Editor's Notebook: Short Crop, Long Tail

14:55PM Aug 12, 2019
Rhonda Brooks

Rhonda Brooks, Farm Journal Editor( Lindsey Benne )

Mother Nature has plenty of time to send a variety of weather conditions our way between now and fall. Still, we face what’s likely to be a harvest of wet, low-test-weight corn in many parts of the country. Along with that difficulty, how to best market this crop is weighing on many farmers’ minds.

Arlan Suderman, chief commodities economist for INTL FCStone, and Bob Utterback, president of Utterback Marketing, shared some of their concerns and recommendations with me. Here are brief excerpts from those conversations.

1. Consider Selling Corn as the Combine Rolls.  

Farmers abhor selling corn at harvest, Utterback acknowledges. “But getting rid of 2019 corn sooner than later would be prudent — don’t hold onto it until next summer,” he says. This year, that could be a real mistake.”

Utterback anticipates some of the best price opportunities will occur in November and December, especially in the Central and Eastern Corn Belts where the basis will be strong. He contends we could be moving into a period of weaker prices where inflation will start pushing the cost curve out and causing margins to shrink.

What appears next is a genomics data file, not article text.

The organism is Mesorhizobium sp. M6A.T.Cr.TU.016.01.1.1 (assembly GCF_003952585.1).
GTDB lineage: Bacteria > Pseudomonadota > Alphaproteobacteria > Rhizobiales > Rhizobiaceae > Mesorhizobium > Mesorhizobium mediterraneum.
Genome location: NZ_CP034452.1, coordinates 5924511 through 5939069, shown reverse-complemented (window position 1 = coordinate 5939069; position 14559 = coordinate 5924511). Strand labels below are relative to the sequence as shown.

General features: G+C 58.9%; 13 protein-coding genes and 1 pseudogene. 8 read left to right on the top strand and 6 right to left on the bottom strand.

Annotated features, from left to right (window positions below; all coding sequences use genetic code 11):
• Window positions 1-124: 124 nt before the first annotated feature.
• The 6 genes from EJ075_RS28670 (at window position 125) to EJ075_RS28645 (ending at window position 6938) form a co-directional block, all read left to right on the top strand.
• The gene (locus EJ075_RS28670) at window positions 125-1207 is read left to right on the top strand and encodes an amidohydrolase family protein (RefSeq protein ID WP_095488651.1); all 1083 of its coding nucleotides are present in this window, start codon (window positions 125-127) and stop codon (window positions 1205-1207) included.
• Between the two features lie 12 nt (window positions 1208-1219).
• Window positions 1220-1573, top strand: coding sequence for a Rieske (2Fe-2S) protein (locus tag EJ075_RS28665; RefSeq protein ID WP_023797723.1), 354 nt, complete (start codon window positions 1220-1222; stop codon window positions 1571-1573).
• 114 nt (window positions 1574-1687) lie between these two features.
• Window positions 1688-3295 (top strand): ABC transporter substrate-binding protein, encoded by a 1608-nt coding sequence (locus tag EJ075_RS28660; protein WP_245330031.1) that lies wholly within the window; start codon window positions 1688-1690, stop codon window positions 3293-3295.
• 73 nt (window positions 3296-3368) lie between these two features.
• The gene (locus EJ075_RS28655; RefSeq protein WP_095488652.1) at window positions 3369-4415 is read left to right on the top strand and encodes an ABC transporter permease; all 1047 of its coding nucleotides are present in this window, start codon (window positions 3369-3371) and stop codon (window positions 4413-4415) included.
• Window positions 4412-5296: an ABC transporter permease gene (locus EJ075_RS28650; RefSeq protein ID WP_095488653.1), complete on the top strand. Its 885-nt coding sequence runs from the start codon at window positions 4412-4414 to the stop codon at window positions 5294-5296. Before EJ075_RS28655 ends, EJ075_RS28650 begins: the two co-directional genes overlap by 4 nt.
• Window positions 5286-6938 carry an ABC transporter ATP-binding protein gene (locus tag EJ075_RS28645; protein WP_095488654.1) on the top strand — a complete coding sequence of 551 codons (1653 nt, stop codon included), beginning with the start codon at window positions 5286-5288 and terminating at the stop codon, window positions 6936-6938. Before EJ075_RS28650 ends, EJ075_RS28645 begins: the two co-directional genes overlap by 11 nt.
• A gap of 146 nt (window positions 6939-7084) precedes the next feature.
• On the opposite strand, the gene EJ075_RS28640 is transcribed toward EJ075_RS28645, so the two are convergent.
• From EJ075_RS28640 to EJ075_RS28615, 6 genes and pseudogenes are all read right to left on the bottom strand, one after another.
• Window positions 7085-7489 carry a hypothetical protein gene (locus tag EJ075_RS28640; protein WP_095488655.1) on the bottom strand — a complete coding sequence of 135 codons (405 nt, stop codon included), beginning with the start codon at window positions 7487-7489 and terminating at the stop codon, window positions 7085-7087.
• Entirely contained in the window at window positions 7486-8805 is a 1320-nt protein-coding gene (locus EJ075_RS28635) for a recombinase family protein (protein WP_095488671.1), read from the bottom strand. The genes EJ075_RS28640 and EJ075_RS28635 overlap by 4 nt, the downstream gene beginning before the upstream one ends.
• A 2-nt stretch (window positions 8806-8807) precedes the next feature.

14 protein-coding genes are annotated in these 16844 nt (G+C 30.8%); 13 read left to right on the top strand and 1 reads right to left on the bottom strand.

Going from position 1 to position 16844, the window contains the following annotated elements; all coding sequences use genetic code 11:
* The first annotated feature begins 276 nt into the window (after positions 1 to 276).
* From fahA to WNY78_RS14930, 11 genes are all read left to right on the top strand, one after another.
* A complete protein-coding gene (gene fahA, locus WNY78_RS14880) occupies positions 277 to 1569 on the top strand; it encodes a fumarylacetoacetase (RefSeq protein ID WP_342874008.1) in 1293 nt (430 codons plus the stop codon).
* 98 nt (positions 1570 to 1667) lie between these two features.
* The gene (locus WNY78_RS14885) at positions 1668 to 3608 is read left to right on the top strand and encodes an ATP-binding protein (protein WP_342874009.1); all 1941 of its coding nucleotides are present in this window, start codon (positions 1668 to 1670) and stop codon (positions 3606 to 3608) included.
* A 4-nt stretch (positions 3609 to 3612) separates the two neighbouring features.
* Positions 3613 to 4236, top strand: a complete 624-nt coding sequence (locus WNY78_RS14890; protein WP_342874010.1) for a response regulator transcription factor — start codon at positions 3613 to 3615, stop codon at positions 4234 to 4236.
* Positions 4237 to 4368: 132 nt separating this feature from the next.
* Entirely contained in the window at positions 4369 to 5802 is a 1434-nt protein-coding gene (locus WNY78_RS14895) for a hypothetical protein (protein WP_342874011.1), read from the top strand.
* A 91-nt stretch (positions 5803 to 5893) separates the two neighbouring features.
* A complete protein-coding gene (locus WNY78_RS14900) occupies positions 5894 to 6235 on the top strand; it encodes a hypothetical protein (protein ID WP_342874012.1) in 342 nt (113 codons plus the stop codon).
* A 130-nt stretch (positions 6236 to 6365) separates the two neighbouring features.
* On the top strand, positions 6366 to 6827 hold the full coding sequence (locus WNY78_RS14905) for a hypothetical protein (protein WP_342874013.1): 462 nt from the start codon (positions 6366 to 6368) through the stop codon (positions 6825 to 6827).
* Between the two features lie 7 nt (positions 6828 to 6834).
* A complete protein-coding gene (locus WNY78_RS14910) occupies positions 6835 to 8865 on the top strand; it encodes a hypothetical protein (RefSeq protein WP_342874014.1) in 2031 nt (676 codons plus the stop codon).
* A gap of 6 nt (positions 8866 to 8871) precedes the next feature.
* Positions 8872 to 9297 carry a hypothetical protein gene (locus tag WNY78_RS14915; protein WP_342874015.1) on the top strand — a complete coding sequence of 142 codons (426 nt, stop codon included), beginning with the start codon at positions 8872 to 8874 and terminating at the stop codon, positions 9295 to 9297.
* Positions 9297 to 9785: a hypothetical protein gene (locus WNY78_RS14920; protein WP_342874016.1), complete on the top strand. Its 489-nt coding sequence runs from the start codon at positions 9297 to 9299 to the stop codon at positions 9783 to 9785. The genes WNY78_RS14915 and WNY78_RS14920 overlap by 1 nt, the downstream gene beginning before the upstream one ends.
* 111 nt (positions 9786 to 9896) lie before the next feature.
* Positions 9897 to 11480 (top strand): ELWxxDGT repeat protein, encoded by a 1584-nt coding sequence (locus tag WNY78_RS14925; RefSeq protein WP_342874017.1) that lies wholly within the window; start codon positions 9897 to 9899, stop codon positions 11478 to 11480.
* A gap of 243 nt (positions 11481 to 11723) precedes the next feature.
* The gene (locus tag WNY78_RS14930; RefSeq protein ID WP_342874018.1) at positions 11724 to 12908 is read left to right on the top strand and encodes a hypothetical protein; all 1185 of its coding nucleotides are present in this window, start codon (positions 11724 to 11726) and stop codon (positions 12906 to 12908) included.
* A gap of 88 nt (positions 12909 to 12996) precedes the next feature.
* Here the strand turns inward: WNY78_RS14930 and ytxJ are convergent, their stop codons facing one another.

2. If You Store Your Crop, Be Ready for Market Rallies.

“If this corn crop proves to be smaller than what the market's currently trading, which is what my view is, then there could be significant upside potential,” Suderman notes.

If you market your own grain but aren’t sure how to manage risk exposure, touch base with your local grain elevator. Most offer some over-the-counter tools that can help you lock-in a minimum price while leaving some upside potential.

Suderman also offers this bit of sage advice. “Don’t try to get the top of the market,” he says. “Remember, only one person gets the top.”


Join Us For One of Our Upcoming Events

Hemp College
Sept. 17
Des Moines, Iowa

Farm Journal AgTech Expo
Dec. 16-17
Indianapolis, Ind.

Top Producer Summit
Jan. 28-30, 2020
Chicago, Ill.

To learn more and register: (877) 482-7203 or AgWeb.com/farmjournal/events